The cherished willow trees on Greenwich’s Thames Path should stay in place a little longer after a decision on rebuilding flood defences at Morden Wharf was deferred last night.
Landsec, the developer which owns the site, had submitted plans to fell the 11 trees and replace them with six new ones as part of plans to shore up the riverbank against the increased risk of flooding.
But while the Thames Path was due to be widened under the proposals, Greenwich councillors objected to plans to widen a pinch point from 1.5m to just 2.34m, saying this was not wide enough in an area popular with cyclists. One resident branded the plan “pathetic”.
The scheme is linked to a proposal to expand a facility for Sivyer, which deals with construction waste. It wants to reuse an adjacent jetty to expand a waste transfer station – which it says will take many lorries off local roads – but the proposal cannot go ahead without the improvements to the foreshore.
Council planning officers had recommended the plans be approved. But in scenes reminiscent of a high-pressure TV game show, Gary Dillon, the councillor who chairs the planning board, offered Landsec’s representative the chance to defer the application so the pinch point could be looked at again, along with the level of tree cover.
Malcolm Hockaday, the planning director for Landsec’s subsidiary U+I, eventually agreed to a two-month delay to attempt to find a solution.
The 11 willow trees, which sit by a small sandy beach, have formed a local landmark for decades. They are not protected under law and could be removed at any time without having to ask for permission.
Landsec says that the retaining wall is “degraded and a failing flood defence”, and that it is being damaged by trees that will be dead in ten years.
Hockaday told the meeting that the weeping willows had been planted 40 years ago by a caretaker who still looks after the trees today. “They weren’t planted very well, so several trees have fallen into the river or across the Thames Path,” he said.
The work had been ordered by the Environment Agency, Hockaday said, and included raising the height of the river path so it would meet flood threats until the year 2100.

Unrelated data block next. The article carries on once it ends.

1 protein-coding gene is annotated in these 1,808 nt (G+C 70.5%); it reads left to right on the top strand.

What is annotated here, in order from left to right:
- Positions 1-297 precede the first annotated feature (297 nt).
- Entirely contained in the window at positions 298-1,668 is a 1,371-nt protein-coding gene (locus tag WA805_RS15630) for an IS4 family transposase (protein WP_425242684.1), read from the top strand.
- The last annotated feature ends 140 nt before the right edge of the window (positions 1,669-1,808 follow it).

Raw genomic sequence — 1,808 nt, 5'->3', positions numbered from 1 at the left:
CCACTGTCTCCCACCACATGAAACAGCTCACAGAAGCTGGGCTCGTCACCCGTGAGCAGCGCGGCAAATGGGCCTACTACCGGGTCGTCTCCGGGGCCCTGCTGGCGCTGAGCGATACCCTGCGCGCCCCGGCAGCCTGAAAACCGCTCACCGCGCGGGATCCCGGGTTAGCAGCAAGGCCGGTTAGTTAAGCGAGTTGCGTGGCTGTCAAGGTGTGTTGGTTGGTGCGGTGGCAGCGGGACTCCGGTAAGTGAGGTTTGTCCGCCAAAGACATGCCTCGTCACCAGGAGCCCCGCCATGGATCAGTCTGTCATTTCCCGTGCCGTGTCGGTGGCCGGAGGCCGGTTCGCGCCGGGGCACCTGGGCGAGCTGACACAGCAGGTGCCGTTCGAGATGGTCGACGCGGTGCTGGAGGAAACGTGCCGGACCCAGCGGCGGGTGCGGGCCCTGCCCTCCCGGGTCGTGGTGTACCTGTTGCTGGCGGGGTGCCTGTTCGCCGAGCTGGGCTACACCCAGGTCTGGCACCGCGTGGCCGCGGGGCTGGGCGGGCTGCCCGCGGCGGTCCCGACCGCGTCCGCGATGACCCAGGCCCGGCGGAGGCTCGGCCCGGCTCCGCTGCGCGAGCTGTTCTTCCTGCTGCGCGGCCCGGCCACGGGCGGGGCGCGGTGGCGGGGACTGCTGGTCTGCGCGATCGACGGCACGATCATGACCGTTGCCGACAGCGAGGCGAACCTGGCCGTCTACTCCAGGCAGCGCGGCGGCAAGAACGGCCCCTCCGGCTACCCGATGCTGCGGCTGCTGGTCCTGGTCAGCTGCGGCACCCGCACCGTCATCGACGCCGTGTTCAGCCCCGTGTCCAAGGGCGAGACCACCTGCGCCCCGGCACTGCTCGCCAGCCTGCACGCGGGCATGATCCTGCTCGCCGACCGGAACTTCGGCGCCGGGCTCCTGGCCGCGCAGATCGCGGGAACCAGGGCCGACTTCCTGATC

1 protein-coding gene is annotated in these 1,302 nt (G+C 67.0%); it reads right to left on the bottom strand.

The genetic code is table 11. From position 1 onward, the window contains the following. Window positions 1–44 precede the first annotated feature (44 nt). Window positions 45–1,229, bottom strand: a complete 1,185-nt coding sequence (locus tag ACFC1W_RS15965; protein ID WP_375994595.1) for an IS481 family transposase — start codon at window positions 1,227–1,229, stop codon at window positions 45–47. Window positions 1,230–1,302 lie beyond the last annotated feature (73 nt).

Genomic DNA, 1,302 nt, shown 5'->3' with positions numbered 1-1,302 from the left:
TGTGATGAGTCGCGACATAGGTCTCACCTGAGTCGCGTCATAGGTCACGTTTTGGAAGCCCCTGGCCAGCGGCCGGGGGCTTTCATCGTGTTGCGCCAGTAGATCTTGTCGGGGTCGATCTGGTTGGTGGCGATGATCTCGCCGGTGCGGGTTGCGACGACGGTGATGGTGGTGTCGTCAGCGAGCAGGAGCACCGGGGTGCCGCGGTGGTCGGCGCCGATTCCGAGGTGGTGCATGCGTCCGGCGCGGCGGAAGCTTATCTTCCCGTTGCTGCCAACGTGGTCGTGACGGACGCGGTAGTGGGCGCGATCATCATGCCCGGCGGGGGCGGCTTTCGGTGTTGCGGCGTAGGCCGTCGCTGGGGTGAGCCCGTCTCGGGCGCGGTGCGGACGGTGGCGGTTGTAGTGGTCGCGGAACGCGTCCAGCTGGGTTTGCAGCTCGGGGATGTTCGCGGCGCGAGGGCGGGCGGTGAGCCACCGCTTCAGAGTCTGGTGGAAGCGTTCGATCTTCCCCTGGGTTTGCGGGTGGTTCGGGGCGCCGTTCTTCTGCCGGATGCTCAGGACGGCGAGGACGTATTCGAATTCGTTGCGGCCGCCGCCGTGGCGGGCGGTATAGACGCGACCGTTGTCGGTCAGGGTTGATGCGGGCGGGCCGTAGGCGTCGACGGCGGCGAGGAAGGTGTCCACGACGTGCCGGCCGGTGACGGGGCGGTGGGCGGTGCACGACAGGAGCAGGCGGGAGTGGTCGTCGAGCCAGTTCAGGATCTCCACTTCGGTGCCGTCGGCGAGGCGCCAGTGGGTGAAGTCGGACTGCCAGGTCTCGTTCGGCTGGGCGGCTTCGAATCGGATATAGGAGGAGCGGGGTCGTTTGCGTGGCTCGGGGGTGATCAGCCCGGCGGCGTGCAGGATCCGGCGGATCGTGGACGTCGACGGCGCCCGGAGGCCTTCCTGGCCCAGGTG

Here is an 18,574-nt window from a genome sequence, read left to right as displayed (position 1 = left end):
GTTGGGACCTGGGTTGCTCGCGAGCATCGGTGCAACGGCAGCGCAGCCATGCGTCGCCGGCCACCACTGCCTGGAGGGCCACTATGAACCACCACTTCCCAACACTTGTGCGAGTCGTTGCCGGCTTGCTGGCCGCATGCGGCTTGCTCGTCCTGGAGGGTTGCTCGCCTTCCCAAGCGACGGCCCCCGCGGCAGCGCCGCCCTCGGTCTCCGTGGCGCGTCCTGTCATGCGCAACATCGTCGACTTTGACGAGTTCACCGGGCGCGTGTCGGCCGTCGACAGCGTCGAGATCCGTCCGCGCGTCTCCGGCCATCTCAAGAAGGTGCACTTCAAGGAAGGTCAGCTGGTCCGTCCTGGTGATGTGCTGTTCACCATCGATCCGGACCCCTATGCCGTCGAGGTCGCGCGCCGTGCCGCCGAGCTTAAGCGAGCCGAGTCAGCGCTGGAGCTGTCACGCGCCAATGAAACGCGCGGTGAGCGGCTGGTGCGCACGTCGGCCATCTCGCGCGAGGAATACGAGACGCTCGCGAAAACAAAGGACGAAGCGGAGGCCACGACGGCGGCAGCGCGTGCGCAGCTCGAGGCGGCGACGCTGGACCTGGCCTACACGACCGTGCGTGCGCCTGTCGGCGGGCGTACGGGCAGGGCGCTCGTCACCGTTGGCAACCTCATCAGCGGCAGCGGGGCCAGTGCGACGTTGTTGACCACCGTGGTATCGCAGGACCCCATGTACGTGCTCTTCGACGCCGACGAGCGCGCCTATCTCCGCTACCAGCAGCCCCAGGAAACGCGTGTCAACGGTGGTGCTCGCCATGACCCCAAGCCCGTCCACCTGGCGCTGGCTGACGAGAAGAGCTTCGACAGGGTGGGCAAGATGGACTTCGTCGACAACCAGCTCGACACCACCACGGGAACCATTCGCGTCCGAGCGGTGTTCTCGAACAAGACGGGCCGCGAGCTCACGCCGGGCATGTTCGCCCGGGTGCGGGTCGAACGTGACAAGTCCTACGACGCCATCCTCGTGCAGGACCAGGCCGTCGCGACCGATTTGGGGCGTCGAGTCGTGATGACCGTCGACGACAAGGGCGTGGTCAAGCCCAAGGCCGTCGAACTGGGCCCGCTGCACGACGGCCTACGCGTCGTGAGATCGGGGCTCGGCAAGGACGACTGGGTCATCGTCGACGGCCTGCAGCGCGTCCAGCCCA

While residents and councillors complained about the loss of the trees, Hockaday said the Environment Agency would be likely to object to any plan to build the path outwards to protect them.
But it was keeping the pinch point on the Thames Path relatively narrow that angered both. At present there is a blind bend on a 1.5m path – and while this would be widened to 2.34m, that is below the 3m recommended by Transport for London.
Greenwich Council would be “failing in its duty” to address an “unsafe” section of the path, said Patrick Ives of the East Greenwich Residents Association. “This is our once in a lifetime change to get this right,” he said, calling on the planning board to throw the scheme out.
Sheila Keeble of the Greenwich Society called the proposals “pathetic”, adding: “A chance to make substantial improvements to a national trail with thousands of users has been thrown away.”
Hockaday said that while the Environment Agency would object to building the path outwards, there would also be issues expanding the path inwards to further widen the pinch point, as that was owned by Sivyer and had protected status as a wharf.
“It means taking land from someone with the right to use it and it’s safeguarded land – there’ll be trouble with the Port of London Authority and the landowners one way, trouble with the Environment Agency the other,” he said.
Hockaday admitted that the possibility of widening the path further had not been considered. He added: “We don’t really want to do this. We don’t want to spend three or four million on a revetement because it’s fun, we’re doing it because the Environment Agency says we have to do it.”
David Gardner, a Greenwich Peninsula councillor, said that the linked jetty development “would be a big leap forward” because it would “reduce the huge number of Sivyer lorries around the area”, and suggested that Hockaday withdraw or defer the application so look again at the path issue and tree cover, suggesting that trees be planted on Sivyer’s land.
Dillon put the question to Hockaday, throwing him in the spotlight. But there was no phone-a-friend moment to help the developer, as other key parties – the Environment Agency and Sivyer – were not present.
Hockaday said that after three and a half years of planning, he was nervous that “it might take another year to get Port of London Authority agreement. We might have the Environment Agency objecting. I do not believe it’s a simple ‘go away for six weeks and sort it out’.”
Dillon responded that council officers would also be involved in an attempt to solve the issue.
Finally, and faced with the possibility that councillors might reject the plan, Hockaday yielded. “We will take a deferral of two months to find out whether we are going to get there,” he said.
Councillors are now set to reconvene in the spring to decide on the application – although they will also be left asking why their own planning officers recommended such a poor solution for the Thames Path in the first place.
In September 2021 U+I won planning permission to build 1,500 new homes and towers of up to 36 storeys in the southern part of Morden Wharf on the casting vote of the former chair of planning Stephen Brain. The company was sold to Landsec a few months later and the site put up for sale.